Queen

Bicycle Race

Song Review by

After the release of 1977's News of the World, Queen's career had finally attained maximum velocity in America, which had embraced the album's double a-side single "We are the Champions"/"We will Rock You" as bona fide anthems, to be used and abused in all manner of sporting events for eternity to ever after. Following up this remarkable achievement was undoubtedly a daunting task for the band, which proceeded to make their seventh album, 1978's Jazz possibly their most eclectic thus far -- and that's a hell of a statement when it comes to Queen. Knowing a good trick when they found one, the band then decided to repeat the 'dual single' concept with two inextricably linked (though less obviously so) tracks, namely the frivolous "Bicycle Race" and the hard-rocking "Fat Bottomed Girls." Besides lyrically quoting one another, the two songs (released as a double a-side single a month before the album on 13 October) also inspired a highly comical and even more controversial promotional event, bringing together over sixty well endowed and stark naked models in a bicycle race staged at Wimbledon Stadium. And that it did, provoking the ire and vocal disapproval from a number of non-too-chuffed women's lib groups to what they claimed was a disrespectful and misogynistic display (not to mention the leasing company's refusal to take back the used bike seats). All the better for press coverage of course, but media coupe notwithstanding, "Bicycle Race" (inspired by the Tour de France's swing through Nice, where the band were working on the Jazz album) was a classic example of the by now staple Freddie Mercury vehicle, fitting a double-entendre-laced storyline both boisterous and racy to Queen's tightly multi-tracked chorused vocals. All the while backed by a diverse set of pop savvy, yet technically complex musical backdrops culminating in, you guessed it: a mini-symphony of ringing bicycle bells. Another blockbuster for the band, the single finally stalled at number 24 in the U.S and peaked at number 11 in Britain.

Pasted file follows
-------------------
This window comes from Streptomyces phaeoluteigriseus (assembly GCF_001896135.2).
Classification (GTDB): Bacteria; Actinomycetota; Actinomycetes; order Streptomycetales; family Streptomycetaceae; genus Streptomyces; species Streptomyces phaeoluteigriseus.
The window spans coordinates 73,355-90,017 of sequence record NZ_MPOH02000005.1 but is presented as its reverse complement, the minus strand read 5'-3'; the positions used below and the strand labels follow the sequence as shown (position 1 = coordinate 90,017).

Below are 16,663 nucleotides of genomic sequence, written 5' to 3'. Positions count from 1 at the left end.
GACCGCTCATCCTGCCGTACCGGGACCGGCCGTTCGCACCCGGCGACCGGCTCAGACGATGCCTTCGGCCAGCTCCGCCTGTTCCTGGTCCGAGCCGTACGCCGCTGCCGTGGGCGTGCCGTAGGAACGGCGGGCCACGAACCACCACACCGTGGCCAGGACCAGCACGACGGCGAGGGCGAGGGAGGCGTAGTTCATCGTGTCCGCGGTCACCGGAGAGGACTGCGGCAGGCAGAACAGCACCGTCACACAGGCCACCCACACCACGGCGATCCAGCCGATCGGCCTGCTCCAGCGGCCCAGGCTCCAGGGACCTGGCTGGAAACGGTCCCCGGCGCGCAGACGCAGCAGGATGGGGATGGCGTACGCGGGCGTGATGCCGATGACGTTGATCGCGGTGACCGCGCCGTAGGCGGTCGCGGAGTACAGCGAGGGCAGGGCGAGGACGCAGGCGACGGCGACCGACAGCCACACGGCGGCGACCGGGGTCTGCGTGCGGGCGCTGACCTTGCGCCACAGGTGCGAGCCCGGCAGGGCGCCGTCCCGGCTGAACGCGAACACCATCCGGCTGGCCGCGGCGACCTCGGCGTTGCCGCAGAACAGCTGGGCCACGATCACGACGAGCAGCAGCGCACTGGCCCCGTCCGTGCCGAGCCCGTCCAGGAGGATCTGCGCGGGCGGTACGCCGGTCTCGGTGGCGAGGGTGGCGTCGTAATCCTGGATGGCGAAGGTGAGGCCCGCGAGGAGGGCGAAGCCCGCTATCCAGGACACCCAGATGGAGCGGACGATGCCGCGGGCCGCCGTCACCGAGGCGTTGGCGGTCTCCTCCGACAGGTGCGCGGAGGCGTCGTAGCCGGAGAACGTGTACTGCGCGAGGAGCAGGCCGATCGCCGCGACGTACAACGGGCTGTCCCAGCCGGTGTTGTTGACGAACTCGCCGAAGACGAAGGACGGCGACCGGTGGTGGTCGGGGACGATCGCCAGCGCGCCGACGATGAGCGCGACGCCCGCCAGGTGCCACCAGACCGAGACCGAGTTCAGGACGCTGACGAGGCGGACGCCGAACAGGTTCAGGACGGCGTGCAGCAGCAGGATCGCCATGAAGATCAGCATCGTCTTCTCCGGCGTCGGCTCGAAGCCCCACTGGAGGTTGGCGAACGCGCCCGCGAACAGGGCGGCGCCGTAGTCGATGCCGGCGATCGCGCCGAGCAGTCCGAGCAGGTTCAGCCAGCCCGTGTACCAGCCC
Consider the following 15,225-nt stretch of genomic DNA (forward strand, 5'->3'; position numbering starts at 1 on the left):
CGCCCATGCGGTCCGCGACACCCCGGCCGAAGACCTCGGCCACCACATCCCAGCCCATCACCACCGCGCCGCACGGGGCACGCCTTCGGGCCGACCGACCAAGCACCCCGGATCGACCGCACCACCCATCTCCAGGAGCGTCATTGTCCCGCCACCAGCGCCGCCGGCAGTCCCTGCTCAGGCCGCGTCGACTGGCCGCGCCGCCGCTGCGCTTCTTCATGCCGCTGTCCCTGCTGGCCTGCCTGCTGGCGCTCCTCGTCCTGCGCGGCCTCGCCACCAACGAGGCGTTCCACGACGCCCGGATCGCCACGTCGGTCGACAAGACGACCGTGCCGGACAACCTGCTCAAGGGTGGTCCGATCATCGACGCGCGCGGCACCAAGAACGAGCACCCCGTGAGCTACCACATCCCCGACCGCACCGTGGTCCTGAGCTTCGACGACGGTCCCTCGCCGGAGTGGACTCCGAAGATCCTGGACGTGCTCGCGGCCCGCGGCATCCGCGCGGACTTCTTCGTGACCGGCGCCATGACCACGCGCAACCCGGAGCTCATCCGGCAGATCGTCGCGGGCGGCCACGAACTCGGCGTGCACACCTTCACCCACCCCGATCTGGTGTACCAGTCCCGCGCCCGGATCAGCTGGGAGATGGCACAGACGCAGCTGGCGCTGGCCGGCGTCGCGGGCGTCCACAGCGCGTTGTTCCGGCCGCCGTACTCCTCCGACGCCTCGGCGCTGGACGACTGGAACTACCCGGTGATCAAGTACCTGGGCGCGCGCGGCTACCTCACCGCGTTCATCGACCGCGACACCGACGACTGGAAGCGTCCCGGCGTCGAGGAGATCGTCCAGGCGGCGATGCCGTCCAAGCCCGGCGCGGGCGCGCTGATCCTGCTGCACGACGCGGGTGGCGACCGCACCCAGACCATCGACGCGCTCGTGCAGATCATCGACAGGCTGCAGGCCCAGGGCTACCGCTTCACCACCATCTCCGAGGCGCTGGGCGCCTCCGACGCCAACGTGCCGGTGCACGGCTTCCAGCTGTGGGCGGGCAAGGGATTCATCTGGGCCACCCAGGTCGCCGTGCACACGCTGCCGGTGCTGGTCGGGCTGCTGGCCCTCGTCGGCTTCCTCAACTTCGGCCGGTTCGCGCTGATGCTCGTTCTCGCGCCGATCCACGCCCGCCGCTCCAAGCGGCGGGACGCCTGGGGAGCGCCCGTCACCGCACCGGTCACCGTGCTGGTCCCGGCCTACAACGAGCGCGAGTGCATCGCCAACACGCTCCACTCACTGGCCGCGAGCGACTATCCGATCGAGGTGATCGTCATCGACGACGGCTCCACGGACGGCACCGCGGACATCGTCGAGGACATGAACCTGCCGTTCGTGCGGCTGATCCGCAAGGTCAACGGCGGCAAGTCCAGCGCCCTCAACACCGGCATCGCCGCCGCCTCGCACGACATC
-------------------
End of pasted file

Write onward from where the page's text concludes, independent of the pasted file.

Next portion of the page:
Appears On

Year Artist/Album Label Time AllMusic Rating
Greatest Hits [1992] 1992 Hollywood 2:59